Name changes in Yosemite are a travesty
Re “Bring back the Ahwahnee – literally” (Editorials, Jan. 17): I thank The Sacramento Bee for its editorial regarding the National Park Service being forced to change iconic names in the Yosemite National Park that so many of us love. I have spent my life enjoying the splendor of this beautiful park – camping, hiking, backpacking, supporting the Yosemite Conservancy and working with nonprofits to beautify and restore this well-loved park.
Simply put, what the concession company, Delaware North, is forcing the Park Service to do is extortion, and it needs to be stopped. Boycott their properties and holdings, write the company and show your displeasure, show your Yosemite support, and shame Delaware North into stopping this nonsense before the park we all love is changed forever.
Yes, the rocks, trees, animals and the splendor of the park will remain, but the names that we hold dear – Ahwahnee, Wawona, Curry – are an integral part of the park, and they should not be changed by a self-serving, money-hungry conglomerate.
Liz Williams, Foresthill
Find safe homes for all
Re “Protest distracts city from action” (Editorials, Jan. 17): For more than 100 years, the Audubon Society has conducted Christmas bird counts to track changes in bird species. For the past few years during Sacramento’s count, we have encountered many homeless camps, many homeless campers and a great deal of debris in the area between Cal Expo and Discovery Park.
While most of the people we have encountered have been friendly, last year we were confronted by two pit bulls who charged us. Fortunately, we were not attacked.
The American River Parkway should be a safe place for everyone in Sacramento and a sanctuary for birds and wildlife. The city and county need to find safe places for people without homes.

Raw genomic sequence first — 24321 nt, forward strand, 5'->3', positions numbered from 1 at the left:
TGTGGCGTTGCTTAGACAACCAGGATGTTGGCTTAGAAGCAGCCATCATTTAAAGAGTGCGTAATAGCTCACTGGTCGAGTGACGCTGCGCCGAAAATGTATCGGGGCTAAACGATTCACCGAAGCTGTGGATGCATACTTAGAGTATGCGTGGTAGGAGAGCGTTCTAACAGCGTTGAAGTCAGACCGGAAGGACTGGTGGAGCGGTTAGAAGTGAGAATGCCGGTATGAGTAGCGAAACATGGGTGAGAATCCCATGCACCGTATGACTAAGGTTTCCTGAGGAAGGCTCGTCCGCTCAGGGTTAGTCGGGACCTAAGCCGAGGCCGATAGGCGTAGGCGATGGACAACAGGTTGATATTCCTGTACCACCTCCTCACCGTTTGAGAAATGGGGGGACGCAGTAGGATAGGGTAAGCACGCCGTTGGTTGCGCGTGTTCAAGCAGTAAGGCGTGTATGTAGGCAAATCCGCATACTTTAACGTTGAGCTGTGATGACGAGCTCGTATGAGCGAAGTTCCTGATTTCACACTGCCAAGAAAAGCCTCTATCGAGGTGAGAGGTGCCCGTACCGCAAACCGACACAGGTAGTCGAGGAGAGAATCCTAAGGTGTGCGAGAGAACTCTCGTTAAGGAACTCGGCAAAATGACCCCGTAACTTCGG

Larry Hickey, Fair Oaks
Why should city deal with homeless?
Why are we spending time on the homeless? If there are laws regarding issues, enforce them. Why do the police have to contend with cleaning up after these people? Have them clean it up themselves. Why do we have to burden the city with it?
Keith E. Smith, Sacramento
Cruz is eligible for White House
Re “Ted Cruz is not eligible to become president” (Forum, Another View, Jan. 17): Tony Quinn should have consulted with a U.S. statute passed March 26, 1790 (1 Stat. 103,104) in President George Washington’s first term, which provided in part: “the children of citizens of the United States, that may be born beyond the Sea, or out of the limits of the United States, or out of the limits of the United States, shall be considered as natural born Citizens.”
Apparently, Washington, who signed that statute, would agree with Cruz.
Joe Genshlea Sr.,
The value of newspaper journalists
Re “Sean Penn is a fine actor but no journalist” (Forum, Joyce Terhaar, Jan. 17): We recently saw the film “Spotlight,” as did The Sacramento Bee’s Executive Editor Joyce Terhaar. Throughout the film, the Boston Globe investigative journalists were caught between exposing a powerful church and wrestling with traditional newspaper journalistic standards about double-sourcing and confirmation.
Re-interviewing, provocative confrontations, newsroom anger – it was fascinating and frustrating to watch.
It is frustrating to hear otherwise smart people say they depend on television news or biased websites that merely confirm their own prejudices. I get The Bee, The New York Times, The Wall Street Journal, Time and several other magazines, and I still don’t believe I am as informed as I should be.
Newspaper journalists live by objective standards we should all recognize. Be grateful.
Roger S. Peterson, Rocklin
Eschew seduction of big marijuana
Re “Don’t bogart that beta blocker” (Forum, Jan. 17): Thank you to Jack Ohman for raising concerns about retail marijuana legalization in Oregon and the implications for California. In this debate, California must be vigilant against the seduction of Silicon Valley investors, big marijuana business interests and a new tax revenue source.
California must not ignore the potential for unintended public health and safety consequences. Louis Pasteur’s “chance favors the mind” – coupled with the precautionary principle – should be standards that guide California. Issues that voters and regulatory agencies need to quickly become knowledgeable about include the public health implications associated with teen marijuana use and use by individuals predisposed to certain mental health conditions, the toxicity of marijuana secondhand smoke, poisonings from edibles, driving under the influence, pesticide contamination and water use.
Action and public education must be based on credible science that is unbiased by big business interests. We must also learn from Colorado, Washington and Oregon.
April Roeseler, Carmichael
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